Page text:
The Art of Sequential Optimization via Simulations

Professor Rahul Jain
Associate Professor of Electrical Engineering, USC
Given on: April 30th, 2015
Venue: Packard 101
Time: 4:15pm to 5:15pm


I will talk about a natural framework for simulation-based optimization and control of Markov decision process (MDP) models. The idea is very simple: Replace the Bellman operator by its ‘empirical’ variant wherein Expectation is replaced by a sample average approximation. This leads to a random Bellman operator in the dynamic programming equations. We introduce several notions of probabilistic fixed points of such random operators, and show their asymptotic equivalence. We establish convergence of empirical Value and Policy Iteration algorithms by a stochastic dominance argument. The mathematical technique introduced is useful for analyzing other iterated random operators (than just the empirical Bellman operator), and may also be useful in analyzing other algorithms for stochastic optimization. The idea can be generalized to asynchronous dynamic programming, and is also useful for computing equilibria of zero-sum stochastic games. Preliminary numerical results show better convergence rate and runtime performance than stochastic approximation/reinforcement learning, or any other commonly used schemes. I will end by talking about ‘Empirical Q-Value Iteration’ (EQVI), an alternative method for reinforcement learning (RL) with better performance in practice than popular RL algorithms.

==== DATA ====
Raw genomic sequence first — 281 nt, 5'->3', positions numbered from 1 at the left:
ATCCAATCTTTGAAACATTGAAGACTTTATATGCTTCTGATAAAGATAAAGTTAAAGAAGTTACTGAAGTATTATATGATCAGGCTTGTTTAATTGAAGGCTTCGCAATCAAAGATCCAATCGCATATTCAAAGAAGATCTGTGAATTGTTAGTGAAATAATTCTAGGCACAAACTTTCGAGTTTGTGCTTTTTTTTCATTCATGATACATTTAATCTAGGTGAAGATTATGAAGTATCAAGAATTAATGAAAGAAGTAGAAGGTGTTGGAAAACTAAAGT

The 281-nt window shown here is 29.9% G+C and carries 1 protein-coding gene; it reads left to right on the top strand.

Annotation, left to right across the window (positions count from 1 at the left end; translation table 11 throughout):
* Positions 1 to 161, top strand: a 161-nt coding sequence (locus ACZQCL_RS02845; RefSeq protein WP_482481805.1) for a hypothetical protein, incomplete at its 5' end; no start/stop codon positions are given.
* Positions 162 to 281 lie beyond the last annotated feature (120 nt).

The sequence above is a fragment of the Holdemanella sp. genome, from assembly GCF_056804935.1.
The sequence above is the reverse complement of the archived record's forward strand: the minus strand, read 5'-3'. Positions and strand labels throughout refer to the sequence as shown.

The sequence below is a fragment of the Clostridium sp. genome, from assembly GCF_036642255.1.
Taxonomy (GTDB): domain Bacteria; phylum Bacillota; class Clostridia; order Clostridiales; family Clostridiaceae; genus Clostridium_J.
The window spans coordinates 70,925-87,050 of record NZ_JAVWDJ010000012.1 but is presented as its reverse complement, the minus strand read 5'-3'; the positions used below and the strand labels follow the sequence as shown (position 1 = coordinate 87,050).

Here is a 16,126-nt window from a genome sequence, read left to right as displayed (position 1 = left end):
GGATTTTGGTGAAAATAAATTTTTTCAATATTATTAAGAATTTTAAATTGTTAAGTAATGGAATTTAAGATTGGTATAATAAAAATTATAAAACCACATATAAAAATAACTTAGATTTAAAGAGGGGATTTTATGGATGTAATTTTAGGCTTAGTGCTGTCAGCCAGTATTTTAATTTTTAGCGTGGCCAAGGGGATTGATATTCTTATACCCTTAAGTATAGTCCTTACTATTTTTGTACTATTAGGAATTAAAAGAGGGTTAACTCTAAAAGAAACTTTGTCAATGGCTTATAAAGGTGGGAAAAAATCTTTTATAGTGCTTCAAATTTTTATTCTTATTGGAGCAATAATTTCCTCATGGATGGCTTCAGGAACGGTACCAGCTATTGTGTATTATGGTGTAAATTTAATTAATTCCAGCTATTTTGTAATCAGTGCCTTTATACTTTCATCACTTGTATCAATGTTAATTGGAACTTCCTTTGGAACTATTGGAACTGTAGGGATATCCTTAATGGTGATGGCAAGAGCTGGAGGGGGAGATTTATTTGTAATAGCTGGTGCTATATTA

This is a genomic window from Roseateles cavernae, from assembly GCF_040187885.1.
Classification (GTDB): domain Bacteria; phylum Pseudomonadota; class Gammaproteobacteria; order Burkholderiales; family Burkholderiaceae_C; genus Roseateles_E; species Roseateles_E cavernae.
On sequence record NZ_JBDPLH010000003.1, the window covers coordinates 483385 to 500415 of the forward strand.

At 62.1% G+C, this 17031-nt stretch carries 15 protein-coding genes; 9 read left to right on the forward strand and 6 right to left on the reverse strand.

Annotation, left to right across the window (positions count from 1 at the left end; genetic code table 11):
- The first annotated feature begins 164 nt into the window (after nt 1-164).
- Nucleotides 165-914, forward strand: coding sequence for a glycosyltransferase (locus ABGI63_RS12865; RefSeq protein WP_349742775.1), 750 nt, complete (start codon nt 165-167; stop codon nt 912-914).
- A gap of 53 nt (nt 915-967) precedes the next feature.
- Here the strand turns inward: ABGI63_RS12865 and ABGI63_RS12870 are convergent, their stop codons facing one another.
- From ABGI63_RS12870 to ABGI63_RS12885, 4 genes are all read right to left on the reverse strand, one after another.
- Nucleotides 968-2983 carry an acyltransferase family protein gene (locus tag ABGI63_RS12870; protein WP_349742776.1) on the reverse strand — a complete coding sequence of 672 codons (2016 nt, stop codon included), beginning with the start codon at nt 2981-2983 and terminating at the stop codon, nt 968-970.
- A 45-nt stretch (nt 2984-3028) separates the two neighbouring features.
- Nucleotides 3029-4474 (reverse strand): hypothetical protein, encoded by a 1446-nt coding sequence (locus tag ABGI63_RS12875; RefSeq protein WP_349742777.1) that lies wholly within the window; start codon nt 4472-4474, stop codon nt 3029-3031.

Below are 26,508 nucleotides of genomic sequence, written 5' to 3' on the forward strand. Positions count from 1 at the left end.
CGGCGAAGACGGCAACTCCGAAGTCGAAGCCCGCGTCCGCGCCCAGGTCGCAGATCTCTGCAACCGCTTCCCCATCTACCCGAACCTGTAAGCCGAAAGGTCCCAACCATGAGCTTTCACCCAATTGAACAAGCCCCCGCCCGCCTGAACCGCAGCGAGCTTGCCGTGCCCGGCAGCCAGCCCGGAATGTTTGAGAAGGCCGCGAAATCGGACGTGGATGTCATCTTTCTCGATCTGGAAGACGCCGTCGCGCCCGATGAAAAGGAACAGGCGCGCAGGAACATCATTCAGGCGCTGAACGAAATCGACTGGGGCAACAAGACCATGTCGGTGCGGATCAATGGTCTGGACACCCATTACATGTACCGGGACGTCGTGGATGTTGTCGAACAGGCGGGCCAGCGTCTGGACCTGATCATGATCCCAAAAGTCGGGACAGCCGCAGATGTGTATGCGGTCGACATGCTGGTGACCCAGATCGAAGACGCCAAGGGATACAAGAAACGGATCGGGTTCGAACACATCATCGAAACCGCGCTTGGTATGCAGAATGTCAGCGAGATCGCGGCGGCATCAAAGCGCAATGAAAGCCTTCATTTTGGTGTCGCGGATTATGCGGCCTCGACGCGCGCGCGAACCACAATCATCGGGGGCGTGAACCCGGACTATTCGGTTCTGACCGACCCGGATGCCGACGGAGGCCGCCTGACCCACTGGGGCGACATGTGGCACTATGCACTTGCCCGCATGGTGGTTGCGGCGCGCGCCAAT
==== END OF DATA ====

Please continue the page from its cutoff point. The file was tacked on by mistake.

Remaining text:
This is joint work with Dileep Kalathil, William Haskell and Vivek Borkar.


Rahul Jain is the K. C. Dahlberg Early Career Chair and an Associate Professor in EE, and by courtesy in CS & ISE Departments at the University of Southern California, Los Angeles, CA. He received his B.Tech from IIT Kanpur, and an MA in Statistics and a PhD in EECS from the University of California, Berkeley. Prior to joining USC in Fall 2008, he was at the IBM T J Watson Research Center, Yorktown Heights, NY. He is a recipient of the NSF CAREER award in 2010, the ONR Young Investigator award in 2012, an IBM Faculty award in 2010, the James H. Zumberge Faculty Research and Innovation Award in 2009. His main interests are in stochastic models, statistical learning and game theory. Of late, he has also been working on statistical learning, risk-aware stochastic optimization, queueing theory and power system economics.